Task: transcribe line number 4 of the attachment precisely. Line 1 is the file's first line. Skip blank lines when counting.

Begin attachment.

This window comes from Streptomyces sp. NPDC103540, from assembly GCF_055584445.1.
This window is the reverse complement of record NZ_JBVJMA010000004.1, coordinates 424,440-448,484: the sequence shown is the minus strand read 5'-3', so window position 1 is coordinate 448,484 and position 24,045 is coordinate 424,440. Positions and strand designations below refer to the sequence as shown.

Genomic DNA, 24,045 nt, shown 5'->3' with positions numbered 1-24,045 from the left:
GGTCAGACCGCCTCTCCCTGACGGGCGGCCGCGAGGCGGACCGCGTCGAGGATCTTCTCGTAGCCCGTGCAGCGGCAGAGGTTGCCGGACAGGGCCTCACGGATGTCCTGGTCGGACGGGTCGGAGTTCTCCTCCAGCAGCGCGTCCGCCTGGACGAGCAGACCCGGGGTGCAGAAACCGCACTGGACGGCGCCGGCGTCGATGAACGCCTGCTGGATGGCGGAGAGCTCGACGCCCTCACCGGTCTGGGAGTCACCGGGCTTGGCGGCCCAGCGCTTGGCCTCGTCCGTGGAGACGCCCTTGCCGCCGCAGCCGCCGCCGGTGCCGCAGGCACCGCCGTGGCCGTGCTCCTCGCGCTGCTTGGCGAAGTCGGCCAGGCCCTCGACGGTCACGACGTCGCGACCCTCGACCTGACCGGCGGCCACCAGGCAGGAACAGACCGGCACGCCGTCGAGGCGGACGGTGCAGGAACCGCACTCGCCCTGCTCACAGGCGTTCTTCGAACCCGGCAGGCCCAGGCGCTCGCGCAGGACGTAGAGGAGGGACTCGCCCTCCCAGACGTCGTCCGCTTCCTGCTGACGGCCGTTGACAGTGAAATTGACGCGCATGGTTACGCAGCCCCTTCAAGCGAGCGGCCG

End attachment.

GGTCAGACCGCCTCTCCCTGACGGGCGGCCGCGAGGCGGACCGCGTCGAGGATCTTCTCGTAGCCCGTGCAGCGGCAGAGGTTGCCGGACAGGGCCTCACGGATGTCCTGGTCGGACGGGTCGGAGTTCTCCTCCAGCAGCGCGTCCGCCTGGACGAGCAGACCCGGGGTGCAGAAACCGCACTGGACGGCGCCGGCGTCGATGAACGCCTGCTGGATGGCGGAGAGCTCGACGCCCTCACCGGTCTGGGAGTCACCGGGCTTGGCGGCCCAGCGCTTGGCCTCGTCCGTGGAGACGCCCTTGCCGCCGCAGCCGCCGCCGGTGCCGCAGGCACCGCCGTGGCCGTGCTCCTCGCGCTGCTTGGCGAAGTCGGCCAGGCCCTCGACGGTCACGACGTCGCGACCCTCGACCTGACCGGCGGCCACCAGGCAGGAACAGACCGGCACGCCGTCGAGGCGGACGGTGCAGGAACCGCACTCGCCCTGCTCACAGGCGTTCTTCGAACCCGGCAGGCCCAGGCGCTCGCGCAGGACGTAGAGGAGGGACTCGCCCTCCCAGACGTCGTCCGCTTCCTGCTGACGGCCGTTGACAGTGAAATTGACGCGCATGGTTACGCAGCCCCTTCAAGCGAGCGGCCG